Wes Craven and Real Horror
Wes Craven's real name was actually Wesley Earl Craven. For some reason, that thought has been rattling around my head since I learned of his death from brain cancer at the end of last month. Forty-plus years after his first feature film debuted, and with a filmography so full of slasher flicks it's tempting to credit him as being 75 percent of the inspiration for The Cabin in the Woods, it would be easy to assume that Craven was some sort of twisted nom de plume -- a silly play on an adjective for fear and cowardice.
Wesley Earl Craven was the real deal, though -- as responsible as anyone, except perhaps John Carpenter, for the slasher film rising to mainstream prominence in the late 1970s and early 1980s. That might make him partially responsible for the rote, tired tropes that have permeated the subgenre from almost the moment when Carpenter's Halloween and Craven's A Nightmare on Elm Street introduced their iconic mass murderers to the world.
But knocking Craven for inspiring a legion of less-skilled imitators feels particularly unfair -- a bit like blaming The Beatles for every lousy concept album that came out after Sgt. Peppers. It also ignores the substance of his actual work in favor of its cultural impact. One thing, it seems fair to judge an artist on. Another, it does not.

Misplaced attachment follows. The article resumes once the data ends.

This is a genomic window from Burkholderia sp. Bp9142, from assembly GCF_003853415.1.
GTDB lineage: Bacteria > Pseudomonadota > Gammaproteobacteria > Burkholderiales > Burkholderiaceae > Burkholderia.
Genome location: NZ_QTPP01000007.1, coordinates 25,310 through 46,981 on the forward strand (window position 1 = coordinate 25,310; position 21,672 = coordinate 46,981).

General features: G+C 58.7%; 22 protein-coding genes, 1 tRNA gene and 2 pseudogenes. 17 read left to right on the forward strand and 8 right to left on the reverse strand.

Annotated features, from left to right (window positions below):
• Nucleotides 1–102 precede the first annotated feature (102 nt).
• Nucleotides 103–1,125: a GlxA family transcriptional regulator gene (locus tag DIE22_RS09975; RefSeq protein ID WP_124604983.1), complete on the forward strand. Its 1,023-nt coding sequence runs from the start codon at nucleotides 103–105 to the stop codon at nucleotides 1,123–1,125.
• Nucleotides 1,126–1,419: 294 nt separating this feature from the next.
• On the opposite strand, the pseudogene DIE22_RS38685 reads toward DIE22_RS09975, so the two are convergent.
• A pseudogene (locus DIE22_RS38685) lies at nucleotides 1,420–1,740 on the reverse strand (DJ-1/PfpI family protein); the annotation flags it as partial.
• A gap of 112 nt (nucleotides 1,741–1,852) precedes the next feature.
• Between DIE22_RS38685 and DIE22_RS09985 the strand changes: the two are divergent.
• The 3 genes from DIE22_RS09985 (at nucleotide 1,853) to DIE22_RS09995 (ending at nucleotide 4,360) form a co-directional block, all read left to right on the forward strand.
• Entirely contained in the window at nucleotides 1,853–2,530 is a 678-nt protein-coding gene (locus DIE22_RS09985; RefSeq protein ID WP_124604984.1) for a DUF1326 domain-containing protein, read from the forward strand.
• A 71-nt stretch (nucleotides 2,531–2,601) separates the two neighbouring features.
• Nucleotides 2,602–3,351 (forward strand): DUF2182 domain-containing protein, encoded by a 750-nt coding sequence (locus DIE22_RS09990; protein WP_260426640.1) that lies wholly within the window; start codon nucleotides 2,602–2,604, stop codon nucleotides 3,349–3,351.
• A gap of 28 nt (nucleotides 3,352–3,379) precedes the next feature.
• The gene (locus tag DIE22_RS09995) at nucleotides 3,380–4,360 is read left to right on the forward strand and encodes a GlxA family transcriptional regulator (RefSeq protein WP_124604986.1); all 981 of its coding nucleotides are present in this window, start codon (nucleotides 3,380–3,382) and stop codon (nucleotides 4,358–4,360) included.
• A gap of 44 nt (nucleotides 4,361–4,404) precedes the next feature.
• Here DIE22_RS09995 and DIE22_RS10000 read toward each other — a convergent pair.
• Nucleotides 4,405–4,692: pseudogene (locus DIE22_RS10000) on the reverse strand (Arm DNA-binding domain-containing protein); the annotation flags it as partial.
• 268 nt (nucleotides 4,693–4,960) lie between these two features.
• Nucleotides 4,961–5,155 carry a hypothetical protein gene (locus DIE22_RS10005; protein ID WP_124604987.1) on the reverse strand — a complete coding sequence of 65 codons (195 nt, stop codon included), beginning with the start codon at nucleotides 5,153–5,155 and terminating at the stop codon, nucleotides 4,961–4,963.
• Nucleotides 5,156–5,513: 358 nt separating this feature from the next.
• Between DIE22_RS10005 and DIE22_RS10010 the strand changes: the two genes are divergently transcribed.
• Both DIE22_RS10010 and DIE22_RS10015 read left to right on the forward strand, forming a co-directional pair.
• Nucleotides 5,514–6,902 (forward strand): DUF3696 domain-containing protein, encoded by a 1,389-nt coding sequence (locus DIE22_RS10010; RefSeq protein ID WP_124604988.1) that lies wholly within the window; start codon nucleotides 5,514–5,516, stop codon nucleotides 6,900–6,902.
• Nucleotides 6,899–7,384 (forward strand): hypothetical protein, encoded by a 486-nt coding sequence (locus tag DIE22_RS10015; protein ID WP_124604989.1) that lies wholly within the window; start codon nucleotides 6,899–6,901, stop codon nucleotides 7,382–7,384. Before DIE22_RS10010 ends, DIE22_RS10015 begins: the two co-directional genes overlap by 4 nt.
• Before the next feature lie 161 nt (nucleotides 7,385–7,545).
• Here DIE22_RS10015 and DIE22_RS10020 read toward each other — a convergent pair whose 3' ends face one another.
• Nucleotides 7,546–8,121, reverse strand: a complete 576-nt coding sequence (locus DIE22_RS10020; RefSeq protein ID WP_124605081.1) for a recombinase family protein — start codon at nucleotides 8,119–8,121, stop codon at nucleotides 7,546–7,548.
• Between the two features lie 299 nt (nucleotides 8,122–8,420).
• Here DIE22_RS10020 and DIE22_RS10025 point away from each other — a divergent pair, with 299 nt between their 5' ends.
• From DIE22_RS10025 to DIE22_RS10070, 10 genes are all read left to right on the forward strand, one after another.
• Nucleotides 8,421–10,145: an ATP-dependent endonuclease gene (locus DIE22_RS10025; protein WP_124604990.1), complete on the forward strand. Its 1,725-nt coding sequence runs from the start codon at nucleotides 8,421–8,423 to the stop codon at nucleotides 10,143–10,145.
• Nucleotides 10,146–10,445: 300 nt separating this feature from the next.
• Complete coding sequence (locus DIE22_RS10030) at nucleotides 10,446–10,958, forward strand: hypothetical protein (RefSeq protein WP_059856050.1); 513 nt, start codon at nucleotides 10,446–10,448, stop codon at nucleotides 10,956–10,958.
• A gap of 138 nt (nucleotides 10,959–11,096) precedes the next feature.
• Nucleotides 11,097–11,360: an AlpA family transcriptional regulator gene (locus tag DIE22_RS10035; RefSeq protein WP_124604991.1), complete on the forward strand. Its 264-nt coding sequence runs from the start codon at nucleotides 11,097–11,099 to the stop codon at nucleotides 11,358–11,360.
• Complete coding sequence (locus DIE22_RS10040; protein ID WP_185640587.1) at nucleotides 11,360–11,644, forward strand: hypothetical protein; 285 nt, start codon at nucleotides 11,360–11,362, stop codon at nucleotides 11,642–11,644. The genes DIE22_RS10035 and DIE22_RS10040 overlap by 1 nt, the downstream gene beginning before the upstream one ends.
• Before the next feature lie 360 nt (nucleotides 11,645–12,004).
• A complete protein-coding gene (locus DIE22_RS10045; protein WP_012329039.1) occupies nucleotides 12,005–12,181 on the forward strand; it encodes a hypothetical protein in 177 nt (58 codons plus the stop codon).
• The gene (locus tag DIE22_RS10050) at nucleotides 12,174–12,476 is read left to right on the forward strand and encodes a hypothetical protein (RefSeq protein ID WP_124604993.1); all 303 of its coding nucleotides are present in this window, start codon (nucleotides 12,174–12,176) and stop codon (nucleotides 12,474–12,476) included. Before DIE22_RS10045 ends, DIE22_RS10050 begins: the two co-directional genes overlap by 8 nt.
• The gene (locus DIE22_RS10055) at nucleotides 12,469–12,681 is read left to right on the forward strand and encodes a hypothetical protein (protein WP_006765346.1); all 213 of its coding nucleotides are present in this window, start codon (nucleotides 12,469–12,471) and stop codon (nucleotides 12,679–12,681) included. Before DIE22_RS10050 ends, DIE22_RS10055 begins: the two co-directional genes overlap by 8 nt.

And Craven's work did have substance. Maybe, it wasn't the kind that could win him a Best Picture. But it was unquestionably the kind that left an indelible mark. Think of Wes Craven and you immediately think of Freddy Krueger's claw, or, failing that, certainly the Scream mask.
Just as importantly: Craven's work actually made you think. The slasher flick is as synonymous with formula as the romantic comedy. But this is not a charge easily leveled against A Nightmare on Elm Street or Scream or The Hills Have Eyes or The Last House on the Left. Craven managed to be meta long before that was a whole thing with Scream. He toyed with our perceptions of reality in A Nightmare on Elm Street (and with an unforgettable gush of blood canceled out the sins of Johnny Depp's Mordecai). He didn't shy away from gore, but he didn't leave out pyschological horror -- like the realization that your vigilante parents might have created the monster tormenting you -- either.
Craven understood being scared on a whole host of levels, and it translated to his work. That might feel ordinary, but I assure you it is not.